Pericarditis may present with chest pain, along with changes on the electrocardiogram, and a specific sound heard through the stethoscope called a “friction rub.” An ultrasound picture of the heart will show an increase in the usual amount of fluid present in the pericardial sac.
Eighty-three percent of pericarditis cases are viral or idiopathic and are a benign condition that resolves with anti-inflammatory drugs. This type of pericarditis often occurs after a viral illness. Of the remaining cases, five percent are caused by malignancies, four percent are caused by tuberculosis, five percent are caused by autoimmune diseases such as lupus, scleroderma, or rheumatoid arthritis, and only one percent are caused by purulent (infected) pericarditis, which require antibiotics and drainage. Pericarditis can be frequently seen after open heart surgery and can also be associated with severe renal failure.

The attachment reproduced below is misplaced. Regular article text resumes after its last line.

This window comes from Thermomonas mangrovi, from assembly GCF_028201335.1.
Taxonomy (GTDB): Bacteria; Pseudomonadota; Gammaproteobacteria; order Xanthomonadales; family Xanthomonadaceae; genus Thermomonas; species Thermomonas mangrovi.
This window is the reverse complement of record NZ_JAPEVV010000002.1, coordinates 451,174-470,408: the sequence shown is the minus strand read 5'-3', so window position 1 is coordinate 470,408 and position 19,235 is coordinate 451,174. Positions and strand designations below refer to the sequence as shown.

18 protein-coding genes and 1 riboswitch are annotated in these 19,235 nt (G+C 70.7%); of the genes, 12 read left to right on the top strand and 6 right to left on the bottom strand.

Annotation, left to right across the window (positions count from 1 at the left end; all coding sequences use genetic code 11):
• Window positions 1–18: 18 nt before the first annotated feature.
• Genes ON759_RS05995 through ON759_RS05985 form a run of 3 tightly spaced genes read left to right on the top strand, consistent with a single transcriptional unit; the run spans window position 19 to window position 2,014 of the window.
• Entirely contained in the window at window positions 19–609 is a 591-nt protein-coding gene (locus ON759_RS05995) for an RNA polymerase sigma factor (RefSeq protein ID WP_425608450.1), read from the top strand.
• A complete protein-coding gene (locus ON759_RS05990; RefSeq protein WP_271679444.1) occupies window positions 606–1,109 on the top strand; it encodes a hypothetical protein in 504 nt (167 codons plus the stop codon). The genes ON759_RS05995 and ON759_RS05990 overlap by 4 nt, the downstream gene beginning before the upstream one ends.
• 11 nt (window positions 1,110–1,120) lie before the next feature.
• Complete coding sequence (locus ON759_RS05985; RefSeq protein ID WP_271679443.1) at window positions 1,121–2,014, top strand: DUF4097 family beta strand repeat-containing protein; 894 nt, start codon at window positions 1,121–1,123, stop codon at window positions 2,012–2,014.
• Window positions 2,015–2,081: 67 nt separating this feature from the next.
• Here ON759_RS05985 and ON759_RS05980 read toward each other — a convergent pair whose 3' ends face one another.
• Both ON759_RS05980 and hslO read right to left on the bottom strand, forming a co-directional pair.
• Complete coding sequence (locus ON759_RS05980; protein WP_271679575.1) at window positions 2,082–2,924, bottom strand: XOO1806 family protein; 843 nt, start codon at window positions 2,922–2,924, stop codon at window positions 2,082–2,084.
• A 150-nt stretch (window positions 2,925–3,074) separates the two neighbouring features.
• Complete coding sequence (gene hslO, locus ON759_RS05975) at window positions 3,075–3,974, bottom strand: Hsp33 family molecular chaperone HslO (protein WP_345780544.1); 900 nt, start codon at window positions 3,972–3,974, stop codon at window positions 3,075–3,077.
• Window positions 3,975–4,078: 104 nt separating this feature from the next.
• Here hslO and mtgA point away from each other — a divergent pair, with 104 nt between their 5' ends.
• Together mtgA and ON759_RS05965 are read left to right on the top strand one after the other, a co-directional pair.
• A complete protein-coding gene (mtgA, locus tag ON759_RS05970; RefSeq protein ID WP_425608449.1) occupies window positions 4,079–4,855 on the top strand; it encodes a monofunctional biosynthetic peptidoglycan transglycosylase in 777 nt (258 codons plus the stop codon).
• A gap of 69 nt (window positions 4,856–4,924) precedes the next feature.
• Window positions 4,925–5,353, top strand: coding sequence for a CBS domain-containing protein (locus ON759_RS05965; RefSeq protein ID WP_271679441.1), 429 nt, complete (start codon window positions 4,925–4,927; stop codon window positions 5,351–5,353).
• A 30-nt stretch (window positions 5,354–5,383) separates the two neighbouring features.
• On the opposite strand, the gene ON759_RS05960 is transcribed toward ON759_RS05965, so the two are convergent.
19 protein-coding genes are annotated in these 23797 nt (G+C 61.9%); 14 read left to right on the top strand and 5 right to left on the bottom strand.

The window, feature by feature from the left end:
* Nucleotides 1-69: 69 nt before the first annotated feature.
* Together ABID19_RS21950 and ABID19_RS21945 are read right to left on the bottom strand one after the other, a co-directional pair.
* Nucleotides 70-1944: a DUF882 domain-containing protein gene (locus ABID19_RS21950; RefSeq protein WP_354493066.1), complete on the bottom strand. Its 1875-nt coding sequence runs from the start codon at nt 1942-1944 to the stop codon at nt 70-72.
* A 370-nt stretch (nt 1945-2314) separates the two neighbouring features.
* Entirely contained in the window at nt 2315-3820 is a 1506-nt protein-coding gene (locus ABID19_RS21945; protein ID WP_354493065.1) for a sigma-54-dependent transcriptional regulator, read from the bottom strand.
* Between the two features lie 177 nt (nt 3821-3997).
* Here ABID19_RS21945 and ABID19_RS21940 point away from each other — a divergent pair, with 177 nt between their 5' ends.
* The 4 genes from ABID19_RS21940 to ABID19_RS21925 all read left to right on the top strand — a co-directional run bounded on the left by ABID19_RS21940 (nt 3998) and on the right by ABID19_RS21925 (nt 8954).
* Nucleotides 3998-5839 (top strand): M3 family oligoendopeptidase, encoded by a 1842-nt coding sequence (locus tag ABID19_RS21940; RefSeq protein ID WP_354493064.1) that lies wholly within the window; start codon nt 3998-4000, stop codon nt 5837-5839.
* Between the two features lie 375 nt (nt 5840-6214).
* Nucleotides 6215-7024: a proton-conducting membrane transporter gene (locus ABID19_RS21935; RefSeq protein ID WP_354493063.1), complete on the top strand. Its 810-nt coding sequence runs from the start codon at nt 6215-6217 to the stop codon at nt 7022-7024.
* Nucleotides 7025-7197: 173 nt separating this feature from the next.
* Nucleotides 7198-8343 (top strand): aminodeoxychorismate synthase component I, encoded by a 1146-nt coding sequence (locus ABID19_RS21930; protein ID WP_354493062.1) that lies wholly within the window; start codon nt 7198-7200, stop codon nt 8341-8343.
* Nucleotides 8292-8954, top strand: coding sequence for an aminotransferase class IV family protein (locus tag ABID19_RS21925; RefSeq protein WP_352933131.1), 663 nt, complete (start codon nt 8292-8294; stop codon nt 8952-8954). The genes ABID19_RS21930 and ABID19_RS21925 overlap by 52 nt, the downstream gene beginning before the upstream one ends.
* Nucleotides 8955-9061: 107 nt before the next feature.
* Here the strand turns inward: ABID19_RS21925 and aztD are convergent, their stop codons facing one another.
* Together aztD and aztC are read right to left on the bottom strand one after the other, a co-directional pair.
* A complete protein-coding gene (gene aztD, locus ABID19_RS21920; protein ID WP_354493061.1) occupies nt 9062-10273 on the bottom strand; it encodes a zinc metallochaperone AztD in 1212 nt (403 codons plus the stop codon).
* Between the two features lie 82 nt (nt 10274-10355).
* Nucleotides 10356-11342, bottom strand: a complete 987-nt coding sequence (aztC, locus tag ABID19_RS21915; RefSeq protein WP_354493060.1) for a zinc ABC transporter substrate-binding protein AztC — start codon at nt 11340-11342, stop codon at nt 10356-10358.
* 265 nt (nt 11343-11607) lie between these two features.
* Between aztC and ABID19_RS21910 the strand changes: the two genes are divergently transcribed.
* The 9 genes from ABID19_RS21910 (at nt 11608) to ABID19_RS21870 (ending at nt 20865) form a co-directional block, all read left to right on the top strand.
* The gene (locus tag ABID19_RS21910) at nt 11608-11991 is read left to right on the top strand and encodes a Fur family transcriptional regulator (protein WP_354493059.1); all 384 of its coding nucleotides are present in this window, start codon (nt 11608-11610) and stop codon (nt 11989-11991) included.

If someone has chest pain, it is important to differentiate pericarditis from life-threatening problems such as heart attack, pulmonary emboli (blood clots to the lung), or aortic dissection (a tear of the wall of the aorta). The type of pericarditis determines the proper treatment.